Wednesday, October 19, 2016

Review #352: Resident Evil - Revelations

 A REturn to form?
 Often touted as one, if not the one 3DS game to own, at least before the HD port, Resident Evil Revelations had a lot to live up to. Not only that, it received a warm welcome by a large number of the fractured fandom that the series has. After finally getting to playing it myself... I'm a bit disappointed.

 It seems like Chris and Jill just can't catch a break! Veltro, a long-thought-dead organization is back and with it a different strain of the T-Virus, the T-Abyss. Chris apparently goes missing, so Jill boards Veltro's Ship, the Queen Zenobia, alongside her partner Parker, on her way to stop Veltro. While not too confusing, it's easy to get lost if you don't pay attention to the story, and it does offer some interesting, if unoriginal, plot twists. Oh, and the ending is incredibly lame, I couldn't stop rolling my eyes at it. Also, this game features the worst secondary cast to ever grace a Resident Evil game. Parker has dozens of cringeworthy lines and has a very generic personality alongside an accent I just can't stand. Jessica is your generic flirty/fanservicey character that every Japanese game must have lest the Japanese crowd have to resort to the Internet to get their kicks. Raymond looks goofy and Racheal is one of the worst character designs I've ever seen in a game that tries to take itself seriously. And don't even let me get started on Keith and Quint. Throughout the game's 12 chapters the focus will jump around this characters, so while Jill is the focus, you'll get to play as Parker, Chris and Keith as well.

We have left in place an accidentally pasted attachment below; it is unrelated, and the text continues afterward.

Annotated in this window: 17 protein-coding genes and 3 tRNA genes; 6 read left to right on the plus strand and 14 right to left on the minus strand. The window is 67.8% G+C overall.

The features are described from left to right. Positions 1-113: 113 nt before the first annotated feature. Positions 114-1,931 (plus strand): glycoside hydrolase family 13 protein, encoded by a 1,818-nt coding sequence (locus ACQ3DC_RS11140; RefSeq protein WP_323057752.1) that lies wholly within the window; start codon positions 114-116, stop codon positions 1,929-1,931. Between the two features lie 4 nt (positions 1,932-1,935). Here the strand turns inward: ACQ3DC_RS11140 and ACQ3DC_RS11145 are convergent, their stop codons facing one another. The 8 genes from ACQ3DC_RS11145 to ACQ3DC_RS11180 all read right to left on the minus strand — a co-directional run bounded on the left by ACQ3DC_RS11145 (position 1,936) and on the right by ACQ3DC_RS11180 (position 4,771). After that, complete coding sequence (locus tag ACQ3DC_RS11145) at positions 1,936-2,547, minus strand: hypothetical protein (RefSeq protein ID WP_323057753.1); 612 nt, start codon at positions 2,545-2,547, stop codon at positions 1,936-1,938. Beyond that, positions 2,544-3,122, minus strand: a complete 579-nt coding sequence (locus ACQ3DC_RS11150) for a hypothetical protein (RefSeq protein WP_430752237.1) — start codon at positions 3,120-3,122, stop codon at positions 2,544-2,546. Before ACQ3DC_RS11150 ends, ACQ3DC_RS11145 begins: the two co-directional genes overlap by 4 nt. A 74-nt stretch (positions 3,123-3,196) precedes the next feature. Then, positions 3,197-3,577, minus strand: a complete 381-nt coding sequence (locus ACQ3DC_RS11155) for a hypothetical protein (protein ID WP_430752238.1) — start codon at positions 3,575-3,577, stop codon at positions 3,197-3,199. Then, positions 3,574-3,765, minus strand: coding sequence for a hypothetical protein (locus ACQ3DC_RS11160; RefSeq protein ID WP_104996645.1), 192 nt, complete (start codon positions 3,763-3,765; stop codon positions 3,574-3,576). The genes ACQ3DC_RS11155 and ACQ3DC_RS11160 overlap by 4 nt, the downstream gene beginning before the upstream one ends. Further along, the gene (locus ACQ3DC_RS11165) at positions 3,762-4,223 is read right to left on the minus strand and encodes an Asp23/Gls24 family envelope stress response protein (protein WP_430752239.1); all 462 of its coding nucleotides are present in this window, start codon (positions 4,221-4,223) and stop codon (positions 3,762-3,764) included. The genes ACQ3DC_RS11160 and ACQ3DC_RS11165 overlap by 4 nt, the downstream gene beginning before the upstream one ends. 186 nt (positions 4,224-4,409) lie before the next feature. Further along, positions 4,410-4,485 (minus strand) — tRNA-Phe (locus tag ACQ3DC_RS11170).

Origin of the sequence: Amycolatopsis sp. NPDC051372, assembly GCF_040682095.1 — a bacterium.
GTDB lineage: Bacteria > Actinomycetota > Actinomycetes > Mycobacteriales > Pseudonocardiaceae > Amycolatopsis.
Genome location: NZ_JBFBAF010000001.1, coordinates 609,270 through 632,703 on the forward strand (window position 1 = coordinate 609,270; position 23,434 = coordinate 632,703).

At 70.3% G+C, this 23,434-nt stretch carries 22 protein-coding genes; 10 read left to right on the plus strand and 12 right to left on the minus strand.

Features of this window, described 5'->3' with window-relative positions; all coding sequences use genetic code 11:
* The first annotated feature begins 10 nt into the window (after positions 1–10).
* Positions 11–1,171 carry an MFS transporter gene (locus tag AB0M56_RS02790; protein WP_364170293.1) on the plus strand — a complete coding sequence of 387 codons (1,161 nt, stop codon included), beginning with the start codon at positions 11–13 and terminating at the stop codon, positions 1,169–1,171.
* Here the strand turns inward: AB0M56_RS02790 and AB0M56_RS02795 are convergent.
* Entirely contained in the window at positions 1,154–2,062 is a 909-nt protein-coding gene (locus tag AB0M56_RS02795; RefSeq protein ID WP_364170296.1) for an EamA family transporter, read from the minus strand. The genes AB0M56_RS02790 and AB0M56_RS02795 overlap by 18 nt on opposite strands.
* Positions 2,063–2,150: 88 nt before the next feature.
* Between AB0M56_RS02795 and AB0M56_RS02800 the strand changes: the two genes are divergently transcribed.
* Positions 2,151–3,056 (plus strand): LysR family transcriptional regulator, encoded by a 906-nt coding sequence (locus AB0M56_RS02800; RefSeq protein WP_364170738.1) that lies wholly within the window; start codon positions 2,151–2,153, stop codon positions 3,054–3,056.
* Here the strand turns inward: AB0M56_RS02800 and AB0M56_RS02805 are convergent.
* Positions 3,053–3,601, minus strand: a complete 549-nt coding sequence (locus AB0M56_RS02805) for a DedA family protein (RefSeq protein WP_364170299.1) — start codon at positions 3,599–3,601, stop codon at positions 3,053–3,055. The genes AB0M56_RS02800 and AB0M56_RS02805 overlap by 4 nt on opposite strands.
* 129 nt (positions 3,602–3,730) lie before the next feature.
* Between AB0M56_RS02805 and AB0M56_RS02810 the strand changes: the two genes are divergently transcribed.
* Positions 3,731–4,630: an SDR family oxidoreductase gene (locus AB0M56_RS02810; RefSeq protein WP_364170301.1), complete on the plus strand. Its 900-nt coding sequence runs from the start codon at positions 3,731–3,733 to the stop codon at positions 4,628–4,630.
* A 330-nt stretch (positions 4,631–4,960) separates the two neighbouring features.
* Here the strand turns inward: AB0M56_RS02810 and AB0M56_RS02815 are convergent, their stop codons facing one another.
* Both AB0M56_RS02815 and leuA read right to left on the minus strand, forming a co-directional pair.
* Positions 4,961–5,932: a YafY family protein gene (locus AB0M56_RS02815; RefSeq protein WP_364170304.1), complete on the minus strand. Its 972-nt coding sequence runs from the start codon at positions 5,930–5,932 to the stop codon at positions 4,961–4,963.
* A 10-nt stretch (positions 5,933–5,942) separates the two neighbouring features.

The game plays like a mix of Resident Evil 4 and 6, with the over-the-shoulder camera angle but the ability to strafe and move while aiming. While it is recommended to play with the Analog nub pro accessory, the game works just fine without it, as a matter of fact, I was awed at how well the managed to make it work: Holding R lets you aim with the analog stick, while holding L and R at the same time lets you move while you aim in the direction you left it at before holding L, it's easy to learn and get the hang of it. Interestingly, aiming can be done in both first and third person, and while I loved how it worked in The Evil Within, for Revelations I felt more comfortable with the third person camera. There's also a new 'Dodge' function that is very poorly explained, in which you hold B and either move towards or against the incoming attack? It's never made very clear, which explains why there are videos trying to explain how to do it, but I found myself dodging attacks at random while simply moving, which made no sense, but holding B and doing circles with the analog stick also works. Sometimes. Basically, the dodge function is a mess and bosses, and certain late-game enemies, seem designed with this mechanic in mind, so it's kind of a mess sometimes.